Edinburgh is where quality concerns first emerged, after the Oxgang School wall collapse. Standards are being watched “closely” in Scotland, he says.

“We oblige designers to report back to us on work progress and our appointment documents are set up to reduce the contractor design portions to a minimum,” he says. “Too often consultants tendering for work will increase the number of contractor design portions to keep their fees low.

“This is counterproductive for clients who end up paying for the lack of clarity through quality of the product.

“We have an obligation to ensure the specification is clear so contactors price product rather than risk. Contractors are good at buildability and logistics, not sorting out a design that hasn’t been put together properly. Because we put the work in before we go to tender, we tend to achieve a better quality of product at a more economical price.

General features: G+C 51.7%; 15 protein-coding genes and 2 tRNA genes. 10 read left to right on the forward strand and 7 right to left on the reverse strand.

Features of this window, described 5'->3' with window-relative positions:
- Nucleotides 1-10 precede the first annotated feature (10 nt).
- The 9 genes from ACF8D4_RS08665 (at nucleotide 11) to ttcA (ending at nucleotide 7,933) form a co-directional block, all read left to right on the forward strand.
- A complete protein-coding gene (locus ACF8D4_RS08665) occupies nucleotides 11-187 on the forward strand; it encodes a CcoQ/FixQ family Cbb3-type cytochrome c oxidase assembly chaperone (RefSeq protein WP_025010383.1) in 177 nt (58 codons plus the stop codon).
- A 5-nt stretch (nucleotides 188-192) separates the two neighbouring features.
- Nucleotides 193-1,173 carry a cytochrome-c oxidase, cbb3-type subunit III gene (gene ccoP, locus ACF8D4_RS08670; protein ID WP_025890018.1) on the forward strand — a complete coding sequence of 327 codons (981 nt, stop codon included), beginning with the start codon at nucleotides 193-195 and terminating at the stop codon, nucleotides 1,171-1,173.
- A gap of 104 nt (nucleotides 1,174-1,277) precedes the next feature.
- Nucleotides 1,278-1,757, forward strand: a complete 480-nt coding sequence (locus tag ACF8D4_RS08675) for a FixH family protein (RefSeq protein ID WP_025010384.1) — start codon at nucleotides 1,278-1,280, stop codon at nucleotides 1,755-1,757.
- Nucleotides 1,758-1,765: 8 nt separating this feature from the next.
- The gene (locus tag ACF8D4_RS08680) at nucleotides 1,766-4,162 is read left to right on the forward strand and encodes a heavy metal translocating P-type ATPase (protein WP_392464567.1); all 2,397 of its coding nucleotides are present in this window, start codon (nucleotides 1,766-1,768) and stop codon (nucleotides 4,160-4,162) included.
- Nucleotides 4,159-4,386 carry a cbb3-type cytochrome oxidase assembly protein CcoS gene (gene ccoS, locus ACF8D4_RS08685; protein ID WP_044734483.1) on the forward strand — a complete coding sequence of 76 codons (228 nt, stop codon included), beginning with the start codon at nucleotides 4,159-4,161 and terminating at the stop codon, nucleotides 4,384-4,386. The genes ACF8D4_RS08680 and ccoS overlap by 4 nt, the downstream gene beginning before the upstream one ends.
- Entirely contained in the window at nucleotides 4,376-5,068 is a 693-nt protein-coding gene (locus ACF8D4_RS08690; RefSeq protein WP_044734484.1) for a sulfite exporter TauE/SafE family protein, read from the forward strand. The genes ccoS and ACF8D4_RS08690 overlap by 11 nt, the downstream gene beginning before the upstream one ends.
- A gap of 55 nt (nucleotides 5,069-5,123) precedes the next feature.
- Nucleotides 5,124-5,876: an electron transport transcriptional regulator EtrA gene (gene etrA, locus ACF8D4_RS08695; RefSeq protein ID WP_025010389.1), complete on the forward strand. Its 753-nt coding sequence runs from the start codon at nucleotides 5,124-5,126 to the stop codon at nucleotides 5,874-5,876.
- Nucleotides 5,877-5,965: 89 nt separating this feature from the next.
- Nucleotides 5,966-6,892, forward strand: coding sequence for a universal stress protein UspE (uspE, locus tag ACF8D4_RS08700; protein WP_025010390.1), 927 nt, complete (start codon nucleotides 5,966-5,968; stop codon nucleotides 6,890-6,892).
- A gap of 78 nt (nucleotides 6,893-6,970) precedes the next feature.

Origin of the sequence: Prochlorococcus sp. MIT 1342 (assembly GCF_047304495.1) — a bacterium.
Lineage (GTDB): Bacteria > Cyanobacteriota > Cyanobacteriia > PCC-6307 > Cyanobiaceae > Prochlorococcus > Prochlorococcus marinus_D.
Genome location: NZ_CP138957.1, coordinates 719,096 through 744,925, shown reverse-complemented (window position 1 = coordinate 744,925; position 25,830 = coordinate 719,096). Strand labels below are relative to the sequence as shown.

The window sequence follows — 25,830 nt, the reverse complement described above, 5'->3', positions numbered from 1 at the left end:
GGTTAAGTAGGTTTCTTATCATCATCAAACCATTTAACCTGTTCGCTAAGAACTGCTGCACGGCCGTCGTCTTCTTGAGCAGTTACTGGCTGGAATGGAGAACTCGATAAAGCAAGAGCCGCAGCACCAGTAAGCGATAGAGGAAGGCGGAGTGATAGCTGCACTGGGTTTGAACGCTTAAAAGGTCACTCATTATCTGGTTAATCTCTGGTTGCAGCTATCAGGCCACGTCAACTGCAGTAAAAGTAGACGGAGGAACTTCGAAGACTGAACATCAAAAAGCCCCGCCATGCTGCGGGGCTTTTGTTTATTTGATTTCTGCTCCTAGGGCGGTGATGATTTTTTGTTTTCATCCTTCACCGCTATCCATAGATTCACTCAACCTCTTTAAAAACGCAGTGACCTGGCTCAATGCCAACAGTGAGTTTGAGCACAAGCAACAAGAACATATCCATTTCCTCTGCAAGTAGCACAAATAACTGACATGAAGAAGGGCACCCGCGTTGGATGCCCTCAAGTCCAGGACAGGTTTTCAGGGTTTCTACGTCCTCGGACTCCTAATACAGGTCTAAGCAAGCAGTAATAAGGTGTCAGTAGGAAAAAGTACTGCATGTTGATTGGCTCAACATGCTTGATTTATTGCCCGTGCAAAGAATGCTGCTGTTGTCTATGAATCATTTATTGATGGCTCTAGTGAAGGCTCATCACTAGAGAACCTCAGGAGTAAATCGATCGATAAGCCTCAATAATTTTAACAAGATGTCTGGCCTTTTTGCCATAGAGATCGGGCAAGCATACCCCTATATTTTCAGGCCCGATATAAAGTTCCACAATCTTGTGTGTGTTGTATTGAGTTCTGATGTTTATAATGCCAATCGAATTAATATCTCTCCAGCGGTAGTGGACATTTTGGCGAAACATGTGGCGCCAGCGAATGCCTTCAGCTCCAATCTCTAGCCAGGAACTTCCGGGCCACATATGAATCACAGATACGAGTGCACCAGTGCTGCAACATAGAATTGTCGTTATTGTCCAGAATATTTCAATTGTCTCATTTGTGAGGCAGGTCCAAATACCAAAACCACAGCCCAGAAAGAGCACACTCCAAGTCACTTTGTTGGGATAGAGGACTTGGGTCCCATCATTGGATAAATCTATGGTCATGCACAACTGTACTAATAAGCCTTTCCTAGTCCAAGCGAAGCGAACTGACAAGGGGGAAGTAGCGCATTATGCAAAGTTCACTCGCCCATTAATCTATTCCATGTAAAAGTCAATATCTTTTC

“We need quality to be on a level with safety and I want to see contractors treating it just as seriously. ”

He also wants contractors to deliver more training: “In Scotland, there is a big government push for more community benefits from developments, including apprenticeships, and we include these obligations into all of our contracts.”

McCann is pleased by the “huge drive” to adopt digital technology in Scottish public sector investment but warns of “a digital skills shortage”.

“We advise our clients to approach the digital agenda with a collaborative agenda, developing the skills working with contractors,” he says.

Through the CIOB, McCann finds knowledge-sharing of best practice with other clients “really useful” and would like to involve contractors “so that both sides can have open and collaborative dialogue around issues faced by construction”.

“The CIOB is uniquely placed with members from all areas of our industry,” he adds.